FORESTRY and Land Scotland (FLS) is carrying out surveys across infected larch sites and other areas of larch not known to be infected, in a bid to control the spread of Phytophthora ramorum.

The surveying effort – in tandem with similar efforts from other private sector land managers – helps to compensate for the impact of COVID-19 restrictions on the formal helicopter survey. To comply with social distancing, instead of flying with the usual three spotters, the Scottish Forestry helicopter survey is only crewed by one spotter.

Alan Gale, FLS adaptation and resilience programme manager, said: “With COVID-19 restrictions impacting on this important annual survey, we – are putting extra effort into this task in a bid to stay on top of the ongoing effort to manage this disease.

“By using a combination of drones and boots on the ground we’re checking areas around known infection sites on the land that we manage, which will free up the helicopter team to focus on other larch areas.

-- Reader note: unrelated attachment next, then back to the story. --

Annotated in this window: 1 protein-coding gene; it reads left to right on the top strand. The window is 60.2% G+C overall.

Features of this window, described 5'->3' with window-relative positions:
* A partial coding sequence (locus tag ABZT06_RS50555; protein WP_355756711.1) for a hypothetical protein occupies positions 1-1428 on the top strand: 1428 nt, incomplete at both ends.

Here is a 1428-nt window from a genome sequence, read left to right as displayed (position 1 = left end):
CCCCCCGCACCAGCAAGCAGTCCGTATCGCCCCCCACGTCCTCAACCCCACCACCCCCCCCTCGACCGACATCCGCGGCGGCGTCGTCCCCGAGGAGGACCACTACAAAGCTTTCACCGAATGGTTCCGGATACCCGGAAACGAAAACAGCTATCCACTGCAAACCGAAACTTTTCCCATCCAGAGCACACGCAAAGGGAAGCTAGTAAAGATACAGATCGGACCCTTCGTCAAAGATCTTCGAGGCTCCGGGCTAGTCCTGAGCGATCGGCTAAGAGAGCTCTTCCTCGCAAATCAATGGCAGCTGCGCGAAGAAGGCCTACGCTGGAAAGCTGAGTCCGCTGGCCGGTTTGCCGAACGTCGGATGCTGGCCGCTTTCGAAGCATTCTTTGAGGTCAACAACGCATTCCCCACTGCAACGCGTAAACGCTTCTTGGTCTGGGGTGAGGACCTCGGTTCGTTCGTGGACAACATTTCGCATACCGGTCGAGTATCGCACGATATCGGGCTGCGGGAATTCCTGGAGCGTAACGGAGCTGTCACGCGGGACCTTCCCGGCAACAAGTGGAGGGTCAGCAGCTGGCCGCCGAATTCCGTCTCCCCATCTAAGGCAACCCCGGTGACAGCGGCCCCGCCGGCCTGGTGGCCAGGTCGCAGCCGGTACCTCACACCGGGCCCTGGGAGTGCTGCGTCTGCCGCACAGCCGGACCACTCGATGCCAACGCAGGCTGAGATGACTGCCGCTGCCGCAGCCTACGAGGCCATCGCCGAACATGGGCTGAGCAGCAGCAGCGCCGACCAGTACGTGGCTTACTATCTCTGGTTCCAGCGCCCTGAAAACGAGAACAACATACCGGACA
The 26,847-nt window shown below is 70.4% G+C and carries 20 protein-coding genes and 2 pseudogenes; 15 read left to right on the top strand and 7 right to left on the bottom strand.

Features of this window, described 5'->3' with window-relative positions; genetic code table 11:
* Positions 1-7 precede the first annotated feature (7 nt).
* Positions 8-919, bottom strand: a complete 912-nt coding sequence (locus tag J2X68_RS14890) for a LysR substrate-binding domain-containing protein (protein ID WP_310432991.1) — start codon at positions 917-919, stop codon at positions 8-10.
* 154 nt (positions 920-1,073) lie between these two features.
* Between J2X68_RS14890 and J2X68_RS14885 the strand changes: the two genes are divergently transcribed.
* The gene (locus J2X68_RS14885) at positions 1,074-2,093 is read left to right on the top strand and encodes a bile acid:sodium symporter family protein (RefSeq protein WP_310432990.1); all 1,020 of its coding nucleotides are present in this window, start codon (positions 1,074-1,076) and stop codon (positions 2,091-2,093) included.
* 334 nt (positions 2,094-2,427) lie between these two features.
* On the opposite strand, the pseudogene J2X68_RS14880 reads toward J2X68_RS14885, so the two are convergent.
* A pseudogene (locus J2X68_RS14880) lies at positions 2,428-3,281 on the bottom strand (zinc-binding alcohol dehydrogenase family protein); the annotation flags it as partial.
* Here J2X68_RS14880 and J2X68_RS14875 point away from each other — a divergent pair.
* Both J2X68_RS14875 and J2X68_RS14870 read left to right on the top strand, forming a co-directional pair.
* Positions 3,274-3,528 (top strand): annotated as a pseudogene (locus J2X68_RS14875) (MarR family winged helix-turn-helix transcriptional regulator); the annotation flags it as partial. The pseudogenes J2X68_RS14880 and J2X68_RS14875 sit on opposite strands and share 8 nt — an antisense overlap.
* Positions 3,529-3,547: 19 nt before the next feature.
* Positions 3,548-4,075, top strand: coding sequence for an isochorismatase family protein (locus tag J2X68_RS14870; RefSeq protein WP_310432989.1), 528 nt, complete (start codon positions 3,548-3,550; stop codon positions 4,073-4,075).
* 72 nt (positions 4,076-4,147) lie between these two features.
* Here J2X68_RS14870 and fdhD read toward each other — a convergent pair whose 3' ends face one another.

“It is imperative that we identify as quickly as possible any new outbreaks as this gives us the best chance of felling diseased trees before it manages to move on to new sites.

“With fewer eyes in the air this year, the ground surveys are a very important component in ensuring that the nation-wide checks are undertaken.”

The surveys will carry on until the end of August but early indications are that there has been no great increase in the rate of spread from last year, Alan said.

Across Scotland, FLS teams have already checked larch in 69 of its blocks (in 124,000 ha) and a further 53 blocks (in 93,000 ha) are planned for checking through the rest of the month.

He added: “It’s an ongoing team effort involving both forestry agencies and a number of private sector land managers and organisations. It’s great to see the sector coming together to work for the common good.”

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